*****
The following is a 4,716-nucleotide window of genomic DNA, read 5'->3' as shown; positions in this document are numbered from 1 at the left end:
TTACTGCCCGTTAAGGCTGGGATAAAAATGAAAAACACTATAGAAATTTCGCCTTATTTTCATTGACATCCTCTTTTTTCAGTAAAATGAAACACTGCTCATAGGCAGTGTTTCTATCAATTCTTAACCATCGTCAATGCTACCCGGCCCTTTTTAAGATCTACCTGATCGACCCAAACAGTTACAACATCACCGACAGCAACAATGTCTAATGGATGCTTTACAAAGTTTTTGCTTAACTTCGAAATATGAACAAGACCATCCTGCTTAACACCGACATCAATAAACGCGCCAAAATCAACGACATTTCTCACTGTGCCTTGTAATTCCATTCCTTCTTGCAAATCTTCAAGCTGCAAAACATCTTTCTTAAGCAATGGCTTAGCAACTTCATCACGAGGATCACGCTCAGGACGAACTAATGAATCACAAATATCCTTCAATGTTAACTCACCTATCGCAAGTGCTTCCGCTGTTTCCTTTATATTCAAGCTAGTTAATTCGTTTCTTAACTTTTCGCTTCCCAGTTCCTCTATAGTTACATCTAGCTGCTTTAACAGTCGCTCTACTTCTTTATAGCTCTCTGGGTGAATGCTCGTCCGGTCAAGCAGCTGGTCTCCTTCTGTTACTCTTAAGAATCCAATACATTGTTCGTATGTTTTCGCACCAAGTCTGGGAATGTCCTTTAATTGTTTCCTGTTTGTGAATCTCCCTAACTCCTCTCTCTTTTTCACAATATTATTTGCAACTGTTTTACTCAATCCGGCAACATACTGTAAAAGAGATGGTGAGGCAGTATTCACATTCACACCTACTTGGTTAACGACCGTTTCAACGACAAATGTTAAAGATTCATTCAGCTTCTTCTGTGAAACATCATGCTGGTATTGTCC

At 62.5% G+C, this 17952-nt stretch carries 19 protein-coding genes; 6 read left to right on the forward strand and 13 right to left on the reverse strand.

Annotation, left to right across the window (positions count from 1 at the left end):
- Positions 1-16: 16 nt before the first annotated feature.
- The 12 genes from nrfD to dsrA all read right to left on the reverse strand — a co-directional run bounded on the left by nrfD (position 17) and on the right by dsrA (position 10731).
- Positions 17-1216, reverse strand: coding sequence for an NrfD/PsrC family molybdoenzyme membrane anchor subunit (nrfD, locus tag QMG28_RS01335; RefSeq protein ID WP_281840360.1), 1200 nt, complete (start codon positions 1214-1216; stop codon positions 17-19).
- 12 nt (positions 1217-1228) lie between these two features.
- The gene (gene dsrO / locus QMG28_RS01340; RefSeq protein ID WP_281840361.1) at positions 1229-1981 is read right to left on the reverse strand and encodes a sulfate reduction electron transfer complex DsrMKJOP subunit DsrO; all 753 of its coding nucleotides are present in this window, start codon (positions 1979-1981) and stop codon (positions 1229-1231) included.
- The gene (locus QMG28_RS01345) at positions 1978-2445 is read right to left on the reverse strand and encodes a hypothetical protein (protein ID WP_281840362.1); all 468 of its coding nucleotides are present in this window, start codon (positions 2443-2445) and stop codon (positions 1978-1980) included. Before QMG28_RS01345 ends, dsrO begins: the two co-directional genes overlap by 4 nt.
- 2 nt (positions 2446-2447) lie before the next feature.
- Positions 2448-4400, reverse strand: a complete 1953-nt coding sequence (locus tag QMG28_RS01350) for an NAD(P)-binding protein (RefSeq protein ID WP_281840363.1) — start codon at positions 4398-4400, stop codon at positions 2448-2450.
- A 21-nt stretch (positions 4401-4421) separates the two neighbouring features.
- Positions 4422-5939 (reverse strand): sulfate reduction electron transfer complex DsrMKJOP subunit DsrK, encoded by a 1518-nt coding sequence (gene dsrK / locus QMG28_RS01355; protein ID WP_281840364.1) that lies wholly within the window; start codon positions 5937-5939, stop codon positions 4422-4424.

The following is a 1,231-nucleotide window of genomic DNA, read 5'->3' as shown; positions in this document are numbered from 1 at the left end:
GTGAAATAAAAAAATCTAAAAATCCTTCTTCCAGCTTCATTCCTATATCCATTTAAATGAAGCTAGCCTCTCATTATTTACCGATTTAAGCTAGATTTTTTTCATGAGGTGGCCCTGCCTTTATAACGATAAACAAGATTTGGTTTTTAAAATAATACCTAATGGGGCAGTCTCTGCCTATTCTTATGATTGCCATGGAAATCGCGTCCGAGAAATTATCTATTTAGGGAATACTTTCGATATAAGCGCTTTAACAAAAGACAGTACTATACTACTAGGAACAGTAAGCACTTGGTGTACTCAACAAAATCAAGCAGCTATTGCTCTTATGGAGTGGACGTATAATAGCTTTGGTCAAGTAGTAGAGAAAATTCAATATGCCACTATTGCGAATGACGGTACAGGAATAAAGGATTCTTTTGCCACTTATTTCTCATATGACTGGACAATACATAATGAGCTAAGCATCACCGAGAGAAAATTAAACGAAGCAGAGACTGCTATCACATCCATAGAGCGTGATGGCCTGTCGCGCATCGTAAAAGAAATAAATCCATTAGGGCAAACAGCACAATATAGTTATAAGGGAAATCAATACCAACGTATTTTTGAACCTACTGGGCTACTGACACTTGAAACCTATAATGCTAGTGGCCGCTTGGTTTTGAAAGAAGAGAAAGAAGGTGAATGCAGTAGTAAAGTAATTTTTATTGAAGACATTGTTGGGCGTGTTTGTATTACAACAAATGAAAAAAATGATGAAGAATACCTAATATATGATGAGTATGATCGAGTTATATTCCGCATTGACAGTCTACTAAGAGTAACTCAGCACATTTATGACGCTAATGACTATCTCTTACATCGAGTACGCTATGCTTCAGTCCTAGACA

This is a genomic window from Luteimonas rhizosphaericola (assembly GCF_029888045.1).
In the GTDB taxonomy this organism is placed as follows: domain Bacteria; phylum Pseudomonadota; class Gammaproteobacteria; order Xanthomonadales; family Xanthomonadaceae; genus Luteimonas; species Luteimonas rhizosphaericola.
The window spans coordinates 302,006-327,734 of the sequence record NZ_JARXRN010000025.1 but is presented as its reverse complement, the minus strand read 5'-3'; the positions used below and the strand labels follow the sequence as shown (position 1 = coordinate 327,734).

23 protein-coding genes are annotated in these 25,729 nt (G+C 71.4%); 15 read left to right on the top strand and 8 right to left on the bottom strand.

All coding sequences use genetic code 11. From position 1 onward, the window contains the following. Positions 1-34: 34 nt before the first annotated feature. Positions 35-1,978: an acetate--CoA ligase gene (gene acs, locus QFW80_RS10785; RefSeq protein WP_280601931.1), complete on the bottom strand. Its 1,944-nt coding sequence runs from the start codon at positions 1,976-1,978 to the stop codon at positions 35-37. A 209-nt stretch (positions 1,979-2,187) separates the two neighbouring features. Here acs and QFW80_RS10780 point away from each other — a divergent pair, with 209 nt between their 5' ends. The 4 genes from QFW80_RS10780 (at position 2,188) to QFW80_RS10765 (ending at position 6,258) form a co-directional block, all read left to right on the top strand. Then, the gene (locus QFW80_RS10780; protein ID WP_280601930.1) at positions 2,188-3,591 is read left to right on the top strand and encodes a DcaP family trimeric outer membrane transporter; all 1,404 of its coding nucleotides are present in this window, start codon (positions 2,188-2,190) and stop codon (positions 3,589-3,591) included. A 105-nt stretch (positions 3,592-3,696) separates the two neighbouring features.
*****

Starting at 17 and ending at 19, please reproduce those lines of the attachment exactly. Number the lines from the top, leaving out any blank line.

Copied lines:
This is a genomic window from Luteimonas rhizosphaericola (assembly GCF_029888045.1).
In the GTDB taxonomy this organism is placed as follows: domain Bacteria; phylum Pseudomonadota; class Gammaproteobacteria; order Xanthomonadales; family Xanthomonadaceae; genus Luteimonas; species Luteimonas rhizosphaericola.
The window spans coordinates 302,006-327,734 of the sequence record NZ_JARXRN010000025.1 but is presented as its reverse complement, the minus strand read 5'-3'; the positions used below and the strand labels follow the sequence as shown (position 1 = coordinate 327,734).